Hiko: Maybe those employees were laid off for economic reasons, maybe they were laid off for other reasons which we didn't feel were appropriate to disclose to you. In the end, the Browns are an NFL team. DirecTV just re-upped the NFL Package for a billion dollars a year. I think we'll be all right.
Q: Are the economics more pressing right now than at any time since the franchise's rebirth in 1999?
Hiko: I guess so. Instead of making tons and tons of money, we're just making tons. But we know if we don't stop this Culture of Blow that the stadium will be emptier than Art Modell's soul come November.
Q: How do you reconcile those economic hardships with investing so much money ($500,000 to $2 million) into the building on improvements that Mangini has asked for?
Hiko: Businesses make improvements to their facilities all the time. I'm not sure why it's such a big deal to you. Why don't you walk on down to Key Bank and ask them why they just cycled out all their computers? Oh, right, because businesses make improvements to their facilities all the time.
Q: How much does the team's losing affect the economics? In other words, are the corporate community and the fans being turned off by the losing?
Hiko: No, they like the losing. Of course they're turned off by the losing! Who wouldn't be? It's not like we're losing on purpose. We want to win as much as you want us to win. It's frustrating to us too. Some days I come home and just kick the cat all around the kitchen because I'm so damn pissed off and the cat got on the counter and knocked over the toaster and his dirty little paws have left litter germs all over the place and I've got to spray OxyClean all over the place... actually, sorry, I don't remember what the question was.
Q: How urgent is it, then, for this new regime to turn this thing around to keep fans from getting further disenchanted?
Hiko: Dude. Every season, we feel the urgency to win. EVERY season. Once again, it's not as if we WANT to lose. It's not fun to suck. We'll just keep trying our hardest to get this thing turned around. Believe me, losing year after year has a huge effect on our lives too. If the Browns fail, the fans get disenchanted, but we get fired. Not only do I love the Browns, but I love my paycheck, and that might be the greatest motivation of all.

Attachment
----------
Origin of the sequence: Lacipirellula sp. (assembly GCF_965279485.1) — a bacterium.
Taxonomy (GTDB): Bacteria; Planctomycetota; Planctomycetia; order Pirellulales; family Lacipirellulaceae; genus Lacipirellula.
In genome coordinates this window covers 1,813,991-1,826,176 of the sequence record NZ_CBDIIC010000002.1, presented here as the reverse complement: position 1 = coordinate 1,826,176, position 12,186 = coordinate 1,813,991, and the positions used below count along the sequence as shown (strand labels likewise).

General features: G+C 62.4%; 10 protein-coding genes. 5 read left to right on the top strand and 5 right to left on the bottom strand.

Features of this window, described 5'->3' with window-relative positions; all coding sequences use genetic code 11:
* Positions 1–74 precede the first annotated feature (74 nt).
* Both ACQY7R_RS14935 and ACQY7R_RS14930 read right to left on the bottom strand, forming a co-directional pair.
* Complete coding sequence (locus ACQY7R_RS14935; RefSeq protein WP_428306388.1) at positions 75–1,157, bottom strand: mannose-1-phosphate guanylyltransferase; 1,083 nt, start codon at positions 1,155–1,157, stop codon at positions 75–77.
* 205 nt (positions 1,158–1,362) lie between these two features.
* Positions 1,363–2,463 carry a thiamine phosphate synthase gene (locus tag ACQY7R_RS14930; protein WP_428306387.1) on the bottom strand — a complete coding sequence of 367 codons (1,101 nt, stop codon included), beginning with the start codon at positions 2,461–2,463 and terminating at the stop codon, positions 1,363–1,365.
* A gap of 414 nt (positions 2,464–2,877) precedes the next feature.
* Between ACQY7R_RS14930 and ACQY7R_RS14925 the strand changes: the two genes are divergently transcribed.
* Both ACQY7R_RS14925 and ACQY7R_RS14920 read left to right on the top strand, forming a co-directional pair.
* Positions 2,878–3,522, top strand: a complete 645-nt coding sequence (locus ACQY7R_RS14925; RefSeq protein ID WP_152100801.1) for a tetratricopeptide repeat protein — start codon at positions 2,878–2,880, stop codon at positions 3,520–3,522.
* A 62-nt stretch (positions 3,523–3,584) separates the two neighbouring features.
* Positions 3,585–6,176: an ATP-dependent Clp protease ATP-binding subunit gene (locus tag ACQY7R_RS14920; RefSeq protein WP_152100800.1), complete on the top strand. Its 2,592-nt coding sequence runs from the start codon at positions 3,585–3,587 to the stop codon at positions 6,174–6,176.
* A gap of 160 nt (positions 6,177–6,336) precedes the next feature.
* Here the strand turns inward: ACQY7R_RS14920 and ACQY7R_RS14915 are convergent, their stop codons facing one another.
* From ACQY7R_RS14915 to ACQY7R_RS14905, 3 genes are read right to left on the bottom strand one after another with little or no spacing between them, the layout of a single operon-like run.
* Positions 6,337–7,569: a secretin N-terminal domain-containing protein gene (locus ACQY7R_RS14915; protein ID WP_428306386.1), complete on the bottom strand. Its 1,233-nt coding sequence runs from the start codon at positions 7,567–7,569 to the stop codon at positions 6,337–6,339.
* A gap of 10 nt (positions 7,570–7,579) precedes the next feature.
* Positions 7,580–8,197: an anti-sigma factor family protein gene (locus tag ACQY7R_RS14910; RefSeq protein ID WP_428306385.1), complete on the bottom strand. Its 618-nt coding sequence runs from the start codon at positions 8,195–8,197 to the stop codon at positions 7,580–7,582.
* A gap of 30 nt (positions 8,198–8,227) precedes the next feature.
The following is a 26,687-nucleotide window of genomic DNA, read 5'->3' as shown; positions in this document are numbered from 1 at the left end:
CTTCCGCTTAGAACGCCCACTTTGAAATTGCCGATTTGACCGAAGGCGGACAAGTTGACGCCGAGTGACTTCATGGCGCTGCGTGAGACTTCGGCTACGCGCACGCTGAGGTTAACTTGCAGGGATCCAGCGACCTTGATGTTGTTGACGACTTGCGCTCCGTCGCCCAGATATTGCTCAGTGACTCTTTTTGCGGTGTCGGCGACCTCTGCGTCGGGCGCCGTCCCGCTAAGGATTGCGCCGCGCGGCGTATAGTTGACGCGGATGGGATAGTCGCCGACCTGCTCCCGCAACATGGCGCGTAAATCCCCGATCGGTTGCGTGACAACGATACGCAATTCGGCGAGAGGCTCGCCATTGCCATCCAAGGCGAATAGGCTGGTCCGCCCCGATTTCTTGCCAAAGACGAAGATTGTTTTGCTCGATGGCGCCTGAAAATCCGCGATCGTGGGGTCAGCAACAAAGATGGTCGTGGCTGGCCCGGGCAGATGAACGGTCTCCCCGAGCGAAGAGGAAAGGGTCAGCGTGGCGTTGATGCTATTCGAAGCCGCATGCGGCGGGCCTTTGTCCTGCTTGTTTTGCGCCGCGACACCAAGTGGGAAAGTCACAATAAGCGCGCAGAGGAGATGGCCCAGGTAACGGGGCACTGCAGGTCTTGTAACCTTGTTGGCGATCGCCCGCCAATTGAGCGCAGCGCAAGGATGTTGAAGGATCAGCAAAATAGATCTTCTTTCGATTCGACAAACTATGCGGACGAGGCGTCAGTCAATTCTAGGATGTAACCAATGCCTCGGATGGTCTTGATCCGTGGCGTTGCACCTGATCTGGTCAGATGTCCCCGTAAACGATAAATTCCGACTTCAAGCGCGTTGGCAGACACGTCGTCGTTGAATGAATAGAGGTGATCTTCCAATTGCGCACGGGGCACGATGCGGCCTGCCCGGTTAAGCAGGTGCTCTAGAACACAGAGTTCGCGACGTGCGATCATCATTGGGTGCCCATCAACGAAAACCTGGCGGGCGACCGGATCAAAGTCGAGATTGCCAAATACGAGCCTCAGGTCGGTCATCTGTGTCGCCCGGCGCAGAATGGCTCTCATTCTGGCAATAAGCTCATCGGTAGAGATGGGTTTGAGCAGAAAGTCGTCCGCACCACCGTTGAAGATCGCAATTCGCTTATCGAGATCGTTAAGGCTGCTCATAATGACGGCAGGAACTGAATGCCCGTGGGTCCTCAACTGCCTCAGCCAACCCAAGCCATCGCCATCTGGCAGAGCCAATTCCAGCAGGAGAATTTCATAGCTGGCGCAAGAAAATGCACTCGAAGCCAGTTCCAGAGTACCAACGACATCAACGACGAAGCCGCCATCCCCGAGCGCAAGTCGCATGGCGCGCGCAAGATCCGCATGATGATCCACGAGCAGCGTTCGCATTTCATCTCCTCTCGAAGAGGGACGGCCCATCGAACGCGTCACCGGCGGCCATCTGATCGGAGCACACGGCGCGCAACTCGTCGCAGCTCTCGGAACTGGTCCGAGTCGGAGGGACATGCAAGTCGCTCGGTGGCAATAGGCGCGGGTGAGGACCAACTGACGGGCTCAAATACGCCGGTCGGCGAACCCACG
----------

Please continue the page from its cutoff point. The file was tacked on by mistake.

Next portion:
Q: There's a prevalent feeling that Lerner will sell the team if this new regime doesn't work out. What's his state of mind about this new regime?
Hiko (rolling eyes): Good question. He hired them thinking how much fun it would be to watch them fail. Most successful businessmen follow that model - hire someone who you think will be a complete disaster, piss off the stockholders, destroy the product. He can't wait for the losing to begin.
Q: You were involved in the search process for a new coach and GM. Why was there such a suddenness in naming Mangini as coach when no other team pursued him?
Hiko: Well, one could theorize that no other team pursued Mangini because of our "suddenness" in naming him, but that would make sense. So the only thing I can think of is that Randy and I were overly eager to commence losing.
Q: There's a perception the Browns are not media-friendly and I would say, as a result, not fan-friendly. The culture that Mangini brings to limit the information flow is well known. Is your team fan-friendly?
Hiko: You would say? Strange how that theory fits your agenda.
As far as being fan-friendly, we're trying our damnedest to win, which is the most fan-friendly aspect of any sporting franchise. If the fans also feel that they need inside organizational information, then they should probably try to join the organization, because the current regime feels that making vital information public knowledge is not what is best to help the team turn around its losing ways. And that, understandably, filters down to you guys in the media.
You have to understand that most football guys see the media as nosy idiots, and they don't have a ton of respect for them. Now, we understand that dealing with the media is a - albeit annoying - part of the job. Some coaches have a greater tolerance for the media - they take certain shots and vitamins ahead of time. Some have less tolerance. I'm trying to tolerate you right now, and I think I'm doing a pretty good job.
Q: Brady Quinn's name in trade rumors elicits tons of responses. One thing Lerner said in November was he hoped the team would commit to one quarterback going forward. Do you guys feel that's necessary?
Hiko: Yes, at some point, we'll have to commit to a Quarterback.
Q: Are you or Lerner concerned with this influx of Jets players (four signed so far)?